After over two decades of transitional governance, Somalia’s National Constituent Assembly adopted a provisional constitution, with 96 percent approval, that would introduce sweeping individual protections to a country that has struggled to form a legitimate government.
The constitution went into effect on August 20, 2012, following the expiration of the Transitional Federal Government and the appointment of a new parliament. The event marks a momentous occasion for Somalia, a country often described as a “failed state.” Although the document enshrines some fundamental human rights, other procedures and provisions raise legal conflicts that could limit the effectiveness of the constitution’s mandates to protect the rights of individuals.
To gauge popular support and gain legitimacy for the constitution, Somalia originally planned to hold a national referendum, but logistical issues—partly attributable to the presence of the militant Islamic group al-Shabab—thwarted the government’s democratic ambition. Instead, the current plan calls for the new parliament to vote on ratification, an alternative that leaves the democratic nature of the process unclear. The disjointed nature of Somalia’s varying array of autonomous semi-states has lead to a UN-sanctioned process where clan elders appoint the new parliament. This result—a product of Somalia’s fractured governmental and political system under which some regions have declared autonomy and others have been controlled by al-Shabab forces—further separates the people from the constitution.
Although aspirations of open democratic governance will not be met at present, the constitution’s guarantees of rights will immediately become law. The Somali Bill of Rights provides the primary framework for individual rights and explicitly guarantees the foundational concept of equality regardless of clan or religious affiliation—a shift that overcomes significant historical roadblocks to social equality. This guarantee reflects a foundational basic universal human right established in Article 2 of both the Universal Declaration of Human Rights (UDHR) and the International Covenant on Civil and Political Rights (ICCPR), to which Somalia is a party.
Expanding from this central concept, the new constitution provides for progressive protections of women’s and children’s rights in both social and political spheres. In matters related to health and personal security, the constitution bans the common local practice of female genital mutilation (also known as female circumcision) and provides for the right to an abortion when a woman’s life is at stake. Demonstrating progressive political policy, the Somali constitution also guarantees the right of women to hold elected office and stipulates that women must hold thirty percent of seats in parliament. On the issue of children’s rights, the Somali provisional constitution guarantees the right to education through secondary school, and places an explicit ban on the use of children in armed conflict.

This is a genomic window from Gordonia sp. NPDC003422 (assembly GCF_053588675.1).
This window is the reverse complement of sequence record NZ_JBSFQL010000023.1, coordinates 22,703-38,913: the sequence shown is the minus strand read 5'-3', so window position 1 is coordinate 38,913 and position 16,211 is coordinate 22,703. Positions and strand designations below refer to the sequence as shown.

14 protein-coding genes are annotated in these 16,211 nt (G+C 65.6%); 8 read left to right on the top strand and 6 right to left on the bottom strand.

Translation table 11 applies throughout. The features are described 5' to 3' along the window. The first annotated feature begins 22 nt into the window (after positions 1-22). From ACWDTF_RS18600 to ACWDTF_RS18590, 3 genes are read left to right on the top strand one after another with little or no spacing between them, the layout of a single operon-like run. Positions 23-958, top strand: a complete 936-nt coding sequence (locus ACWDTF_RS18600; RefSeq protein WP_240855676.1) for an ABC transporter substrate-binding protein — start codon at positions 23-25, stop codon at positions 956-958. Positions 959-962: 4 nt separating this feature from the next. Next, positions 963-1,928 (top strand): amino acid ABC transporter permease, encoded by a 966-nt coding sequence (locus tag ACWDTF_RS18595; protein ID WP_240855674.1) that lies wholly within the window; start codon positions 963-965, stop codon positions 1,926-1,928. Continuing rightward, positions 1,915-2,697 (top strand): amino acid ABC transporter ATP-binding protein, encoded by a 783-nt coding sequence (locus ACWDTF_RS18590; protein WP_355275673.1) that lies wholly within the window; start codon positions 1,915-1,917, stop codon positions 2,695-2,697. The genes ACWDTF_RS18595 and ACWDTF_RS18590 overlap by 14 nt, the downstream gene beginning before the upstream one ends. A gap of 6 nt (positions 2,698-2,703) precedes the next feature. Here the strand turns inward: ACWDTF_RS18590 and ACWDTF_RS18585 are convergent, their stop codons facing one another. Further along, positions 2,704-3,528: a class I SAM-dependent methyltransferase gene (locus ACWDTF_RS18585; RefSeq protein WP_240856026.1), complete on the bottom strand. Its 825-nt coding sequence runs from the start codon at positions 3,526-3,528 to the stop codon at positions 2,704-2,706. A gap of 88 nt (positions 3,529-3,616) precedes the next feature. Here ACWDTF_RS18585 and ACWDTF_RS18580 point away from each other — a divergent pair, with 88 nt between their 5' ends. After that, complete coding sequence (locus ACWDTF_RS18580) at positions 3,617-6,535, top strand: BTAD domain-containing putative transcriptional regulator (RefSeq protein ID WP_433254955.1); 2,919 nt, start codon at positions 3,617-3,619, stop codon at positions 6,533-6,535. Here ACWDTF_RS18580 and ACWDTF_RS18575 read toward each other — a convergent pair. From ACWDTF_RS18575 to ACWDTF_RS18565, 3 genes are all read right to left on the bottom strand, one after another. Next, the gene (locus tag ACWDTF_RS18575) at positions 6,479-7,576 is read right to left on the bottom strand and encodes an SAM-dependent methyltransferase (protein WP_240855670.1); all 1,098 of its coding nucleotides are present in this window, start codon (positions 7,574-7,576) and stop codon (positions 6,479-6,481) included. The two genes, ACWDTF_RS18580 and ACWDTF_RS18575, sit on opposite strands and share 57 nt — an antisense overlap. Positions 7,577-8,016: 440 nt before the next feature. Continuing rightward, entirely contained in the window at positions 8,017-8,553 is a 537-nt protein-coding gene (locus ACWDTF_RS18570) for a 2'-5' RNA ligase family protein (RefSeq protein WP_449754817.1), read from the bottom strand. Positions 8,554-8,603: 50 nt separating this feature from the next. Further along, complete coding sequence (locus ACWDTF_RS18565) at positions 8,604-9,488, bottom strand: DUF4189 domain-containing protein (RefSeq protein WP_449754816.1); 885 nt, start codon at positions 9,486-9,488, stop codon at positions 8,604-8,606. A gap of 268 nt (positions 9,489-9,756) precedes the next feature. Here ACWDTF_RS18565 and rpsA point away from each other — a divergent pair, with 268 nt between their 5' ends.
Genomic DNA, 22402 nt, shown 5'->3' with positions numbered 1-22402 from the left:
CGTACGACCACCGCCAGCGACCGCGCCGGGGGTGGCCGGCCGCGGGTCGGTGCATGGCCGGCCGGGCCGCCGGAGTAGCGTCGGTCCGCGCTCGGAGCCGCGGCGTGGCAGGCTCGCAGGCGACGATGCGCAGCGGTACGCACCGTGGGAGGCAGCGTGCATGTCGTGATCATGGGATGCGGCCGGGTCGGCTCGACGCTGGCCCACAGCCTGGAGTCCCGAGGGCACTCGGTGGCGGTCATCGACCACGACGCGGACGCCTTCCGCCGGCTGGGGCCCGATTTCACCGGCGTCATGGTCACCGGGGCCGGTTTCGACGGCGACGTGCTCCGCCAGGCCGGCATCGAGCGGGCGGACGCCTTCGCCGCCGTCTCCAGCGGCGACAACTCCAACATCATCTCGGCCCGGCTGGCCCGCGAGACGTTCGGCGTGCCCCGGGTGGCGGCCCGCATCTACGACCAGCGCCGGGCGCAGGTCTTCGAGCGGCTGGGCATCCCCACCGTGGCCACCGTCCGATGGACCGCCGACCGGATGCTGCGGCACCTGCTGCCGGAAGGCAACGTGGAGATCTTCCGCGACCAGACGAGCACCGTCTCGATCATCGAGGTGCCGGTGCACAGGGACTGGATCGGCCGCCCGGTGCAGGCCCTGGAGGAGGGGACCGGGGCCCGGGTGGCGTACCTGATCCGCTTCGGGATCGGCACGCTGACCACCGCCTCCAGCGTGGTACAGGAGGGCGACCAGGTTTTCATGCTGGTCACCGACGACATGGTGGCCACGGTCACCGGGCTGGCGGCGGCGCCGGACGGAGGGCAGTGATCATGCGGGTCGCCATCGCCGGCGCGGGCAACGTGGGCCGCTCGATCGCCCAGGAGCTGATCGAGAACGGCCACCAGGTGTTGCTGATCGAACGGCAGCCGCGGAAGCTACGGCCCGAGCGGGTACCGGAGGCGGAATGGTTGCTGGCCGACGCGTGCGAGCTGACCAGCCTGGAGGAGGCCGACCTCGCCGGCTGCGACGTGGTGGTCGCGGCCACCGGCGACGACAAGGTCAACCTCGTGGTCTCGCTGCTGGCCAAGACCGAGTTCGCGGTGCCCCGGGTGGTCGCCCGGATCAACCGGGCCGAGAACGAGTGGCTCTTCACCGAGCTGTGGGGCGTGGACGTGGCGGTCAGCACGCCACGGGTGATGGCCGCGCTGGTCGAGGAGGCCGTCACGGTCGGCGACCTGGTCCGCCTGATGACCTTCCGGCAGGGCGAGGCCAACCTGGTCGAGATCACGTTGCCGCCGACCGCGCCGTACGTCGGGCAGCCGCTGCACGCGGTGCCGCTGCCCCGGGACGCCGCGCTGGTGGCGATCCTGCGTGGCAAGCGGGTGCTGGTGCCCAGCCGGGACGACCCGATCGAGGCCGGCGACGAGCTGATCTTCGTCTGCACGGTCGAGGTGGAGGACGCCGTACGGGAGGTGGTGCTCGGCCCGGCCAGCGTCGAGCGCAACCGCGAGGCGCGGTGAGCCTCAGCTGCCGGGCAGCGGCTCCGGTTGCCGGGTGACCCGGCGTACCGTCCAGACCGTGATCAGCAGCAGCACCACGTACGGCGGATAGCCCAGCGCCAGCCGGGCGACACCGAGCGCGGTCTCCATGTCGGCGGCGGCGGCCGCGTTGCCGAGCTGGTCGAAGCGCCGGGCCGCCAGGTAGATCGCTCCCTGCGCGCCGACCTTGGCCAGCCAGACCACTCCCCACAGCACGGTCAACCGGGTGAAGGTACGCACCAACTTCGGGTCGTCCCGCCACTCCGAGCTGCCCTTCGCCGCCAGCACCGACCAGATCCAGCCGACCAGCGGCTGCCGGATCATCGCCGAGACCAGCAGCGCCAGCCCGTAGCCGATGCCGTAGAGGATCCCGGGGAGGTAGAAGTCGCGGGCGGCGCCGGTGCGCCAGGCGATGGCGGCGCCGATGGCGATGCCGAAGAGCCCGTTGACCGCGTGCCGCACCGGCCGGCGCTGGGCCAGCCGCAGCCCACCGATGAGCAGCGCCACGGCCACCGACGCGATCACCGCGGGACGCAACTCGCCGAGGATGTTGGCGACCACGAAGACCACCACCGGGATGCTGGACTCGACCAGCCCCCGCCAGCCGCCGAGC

Nevertheless, the constitution does fall short of significant international norms by stipulating a religious preference. It specifies that “no religion other than Islam can be propagated.” Further conflicting with the right to religious freedom—guaranteed by, among other documents, Article 18 of the ICCPR—the constitution sets forth that Sharia law forms the basis of the legal system. Aside from possibly restricting religious freedom, this leaves a constitution based on Islam to govern both non-Muslims and Muslims alike. The provision could further restrict the effect of the guarantees of individual rights for vulnerable populations, as it explicitly states that all laws not in accordance with the general principles of Sharia are invalid. Some Somalis have already objected to these rights on the grounds that they are not in accordance with Sharia. The primary objections relate to the previously discussed guarantees of thirty-percent female representation in parliament and the right to abortions in cases where the mother’s life is at risk. Similarly, opposition also exists to the ban on female circumcision, which is estimated to affect ninety-eight percent of Somali women.
Despite the possible conflicts, the provisions represent an express step by Somalia toward confronting the lack of individual protections in the country and overcoming the difficulties of the past—so much so that the constitution also establishes a Truth and Reconciliation Commission. This effort to revisit the effect of past human rights abuses and violence on the individual as well as the language of the constitution, similar to the approach made famous in post-Apartheid South Africa, conceptualizes the inviolability of the individual as a crucial element of the new government. To what extent these concepts of justice and human rights are made accessible to the Somali people in practice, however, will hinge on whether and to what extent the new government is successful in implementing these innovations.